vicarious liability

(redirected from Vicariously liable)
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Contingent Liability

A liability that a company may have to pay, but only if a certain future event occurs. Usually, a contingent liability refers to the outcome of a lawsuit: that is, the company may have to pay a significant amount of money if it loses the lawsuit. Contingent liabilities are recorded under accounts payable; their existence may also affect the share price.

vicarious liability

see TORT.

vicarious liability

The legal principle that persons who are in a position to control the actions of another will be held liable for any injuries caused by that other person.Liability does not rely on proving there was improper training, instructions, control, or supervision. Rather, it is imposed merely because of the relationship between the parties.Respondeat superior is one type of vicarious liability. In real estate, the concept is most often encountered in claims against an employer (construction contractor, property manager, and sometimes even real estate brokers) for the discriminatory actions of an employee.

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Stinson also argues, "It is axiomatic that in order for Stinson to be vicariously liable for the actions of Stinson Communications LLC, the LLC must be named as a defendant." On the contrary, plaintiffs regularly bring claims against parties on the basis of vicarious liability without naming the directly liable party as a defendant.
The diocese and the parish argue that they "are not vicariously liable" for the alleged actions of Morton and/or the alleged damages being claimed by Moore.
However, the appellate court continued, it was not against public policy to allow one who was only "vicariously liable" for punitive damages to shift the burden of satisfying the judgment to an insurer.
If a public health official who is held personally liable by the court cannot afford to compensate the harmed patient in full, the patient may always cite the relevant provincial MEC for health or Minister of Health as a joint wrongdoer vicariously liable to pay the balance.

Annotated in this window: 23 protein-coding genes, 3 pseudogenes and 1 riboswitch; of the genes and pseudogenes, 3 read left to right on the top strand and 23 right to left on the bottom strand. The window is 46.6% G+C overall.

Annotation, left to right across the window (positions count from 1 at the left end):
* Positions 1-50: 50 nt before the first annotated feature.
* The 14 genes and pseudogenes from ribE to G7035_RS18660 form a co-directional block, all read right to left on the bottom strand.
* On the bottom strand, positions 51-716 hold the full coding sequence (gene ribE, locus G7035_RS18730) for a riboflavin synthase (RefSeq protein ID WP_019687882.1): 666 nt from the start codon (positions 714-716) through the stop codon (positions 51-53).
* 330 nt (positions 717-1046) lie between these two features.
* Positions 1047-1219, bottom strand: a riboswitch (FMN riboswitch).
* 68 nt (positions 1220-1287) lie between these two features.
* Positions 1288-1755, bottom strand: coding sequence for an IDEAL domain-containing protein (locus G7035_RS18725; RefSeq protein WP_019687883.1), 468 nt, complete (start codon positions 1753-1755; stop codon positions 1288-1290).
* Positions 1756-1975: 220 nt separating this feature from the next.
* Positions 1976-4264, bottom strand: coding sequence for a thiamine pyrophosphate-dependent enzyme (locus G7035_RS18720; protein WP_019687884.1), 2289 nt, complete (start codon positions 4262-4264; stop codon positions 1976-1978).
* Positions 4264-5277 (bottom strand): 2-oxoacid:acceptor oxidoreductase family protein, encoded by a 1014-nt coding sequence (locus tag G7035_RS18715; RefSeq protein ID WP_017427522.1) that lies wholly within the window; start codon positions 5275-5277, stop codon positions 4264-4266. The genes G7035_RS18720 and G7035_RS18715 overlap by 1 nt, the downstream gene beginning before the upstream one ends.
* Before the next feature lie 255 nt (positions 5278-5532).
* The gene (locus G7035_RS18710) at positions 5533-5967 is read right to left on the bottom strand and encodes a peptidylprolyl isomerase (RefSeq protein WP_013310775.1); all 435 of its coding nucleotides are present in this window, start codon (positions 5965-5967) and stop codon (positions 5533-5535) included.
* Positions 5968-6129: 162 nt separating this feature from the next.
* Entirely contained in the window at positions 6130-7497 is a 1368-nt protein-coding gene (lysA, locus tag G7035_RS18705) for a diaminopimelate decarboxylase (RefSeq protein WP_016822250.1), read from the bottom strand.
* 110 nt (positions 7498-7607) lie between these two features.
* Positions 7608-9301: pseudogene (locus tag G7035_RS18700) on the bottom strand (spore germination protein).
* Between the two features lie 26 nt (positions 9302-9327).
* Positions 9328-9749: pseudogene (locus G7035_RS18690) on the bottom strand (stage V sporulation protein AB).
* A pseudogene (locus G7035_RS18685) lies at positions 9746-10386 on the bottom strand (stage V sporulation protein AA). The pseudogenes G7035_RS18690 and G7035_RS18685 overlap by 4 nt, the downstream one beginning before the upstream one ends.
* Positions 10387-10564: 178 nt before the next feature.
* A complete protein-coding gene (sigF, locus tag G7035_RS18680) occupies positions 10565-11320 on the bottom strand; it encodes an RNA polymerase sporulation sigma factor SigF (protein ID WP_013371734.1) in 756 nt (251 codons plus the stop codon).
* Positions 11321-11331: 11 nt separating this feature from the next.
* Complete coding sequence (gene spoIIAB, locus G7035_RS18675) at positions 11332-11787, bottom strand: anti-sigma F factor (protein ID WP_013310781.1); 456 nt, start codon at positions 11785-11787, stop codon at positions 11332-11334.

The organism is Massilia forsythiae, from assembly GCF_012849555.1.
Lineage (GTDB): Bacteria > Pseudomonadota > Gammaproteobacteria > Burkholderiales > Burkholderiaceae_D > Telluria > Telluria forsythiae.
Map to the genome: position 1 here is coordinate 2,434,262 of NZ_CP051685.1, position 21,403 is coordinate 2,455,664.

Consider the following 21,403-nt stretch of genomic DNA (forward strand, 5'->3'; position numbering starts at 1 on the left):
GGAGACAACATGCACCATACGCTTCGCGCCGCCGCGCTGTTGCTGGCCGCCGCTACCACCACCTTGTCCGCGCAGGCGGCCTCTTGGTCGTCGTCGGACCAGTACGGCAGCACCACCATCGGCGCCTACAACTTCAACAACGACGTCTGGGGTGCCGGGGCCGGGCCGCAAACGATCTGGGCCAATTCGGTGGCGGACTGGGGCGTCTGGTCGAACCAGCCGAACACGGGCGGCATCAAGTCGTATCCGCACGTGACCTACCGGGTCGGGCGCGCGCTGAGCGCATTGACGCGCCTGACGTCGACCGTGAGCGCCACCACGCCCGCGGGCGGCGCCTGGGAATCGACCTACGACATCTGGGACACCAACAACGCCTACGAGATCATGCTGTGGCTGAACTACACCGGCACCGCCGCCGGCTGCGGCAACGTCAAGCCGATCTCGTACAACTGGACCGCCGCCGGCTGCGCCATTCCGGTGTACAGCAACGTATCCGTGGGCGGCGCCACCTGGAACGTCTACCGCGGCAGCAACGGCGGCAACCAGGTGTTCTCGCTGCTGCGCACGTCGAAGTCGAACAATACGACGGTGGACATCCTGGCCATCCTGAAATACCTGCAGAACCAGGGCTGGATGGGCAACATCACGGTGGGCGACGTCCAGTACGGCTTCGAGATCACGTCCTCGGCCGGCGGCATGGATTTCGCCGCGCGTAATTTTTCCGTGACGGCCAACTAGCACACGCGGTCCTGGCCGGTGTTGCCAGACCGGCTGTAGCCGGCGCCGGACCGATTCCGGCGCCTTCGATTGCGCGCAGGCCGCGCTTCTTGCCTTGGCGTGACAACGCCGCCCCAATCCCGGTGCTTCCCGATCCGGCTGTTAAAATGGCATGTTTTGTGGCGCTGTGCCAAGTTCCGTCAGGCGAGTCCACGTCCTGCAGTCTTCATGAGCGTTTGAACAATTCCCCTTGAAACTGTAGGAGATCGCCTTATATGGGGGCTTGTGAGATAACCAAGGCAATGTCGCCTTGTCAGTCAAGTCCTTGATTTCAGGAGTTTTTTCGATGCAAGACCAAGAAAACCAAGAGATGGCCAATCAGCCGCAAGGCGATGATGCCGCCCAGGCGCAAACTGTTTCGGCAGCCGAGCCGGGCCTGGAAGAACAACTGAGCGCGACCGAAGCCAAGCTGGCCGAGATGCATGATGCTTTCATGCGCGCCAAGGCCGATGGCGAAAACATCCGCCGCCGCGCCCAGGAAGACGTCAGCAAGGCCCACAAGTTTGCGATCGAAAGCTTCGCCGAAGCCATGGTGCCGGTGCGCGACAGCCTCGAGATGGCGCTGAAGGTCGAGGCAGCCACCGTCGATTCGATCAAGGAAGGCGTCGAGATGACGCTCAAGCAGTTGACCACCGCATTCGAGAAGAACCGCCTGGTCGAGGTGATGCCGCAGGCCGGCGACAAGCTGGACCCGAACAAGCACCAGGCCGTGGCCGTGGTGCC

(collectively, Domino's), on the grounds that Domino's did not have the power to control day-to-day operations at Sui Juris; rather, Sui Juris, as the franchisee, had the power to hire, fire and train employees, and therefore Domino's could not be vicariously liable for the alleged harassment.
The judgment re-establishes that the directors and the shareholders cannot be made vicariously liable in criminal matters.
The Court of Appeal disagreed, explaining that "an insurer, as a principal, may be vicariously liable for the torts of its agent if the insurer directed or authorized the agent to perform the tortious acts, or if it ratifies the acts it did not originally authorize." However, unlike an agent, "a broker does not act for the insurer, and the insurer is not liable for the broker's acts or omissions."
The law firms are "vicariously liable" for the negligence of Shelton, and Shelton should repay all she gets as well, according to the complaint, which was first filed in August in state Superior Court, but has since been moved to federal court, thanks to a motion made by the Chicago firm's lawyer, John C.
A federal court in Arizona has agreed with a growing number of jurisdictions that a franchisor is vicariously liable for the actions of its franchisee only if the franchisor exerts control over the very instrumentality that caused the alleged harm.
But judges concluded there was no link between McCulloch's conduct and his job which could make bosses"vicariously liable".
Chief Judge Royce Lamberth ruled that Syria was vicariously liable for the terrorist PKK's 1991 kidnapping of a group of American biblical archaeologists leading an excavation in Turkey.
The court granted the plaintiff's petition for review to resolve the question of when a nonnegligent person or entity may be held vicariously liable on an apparent agency theory for physical injuries negligently inflicted by a medical professorial.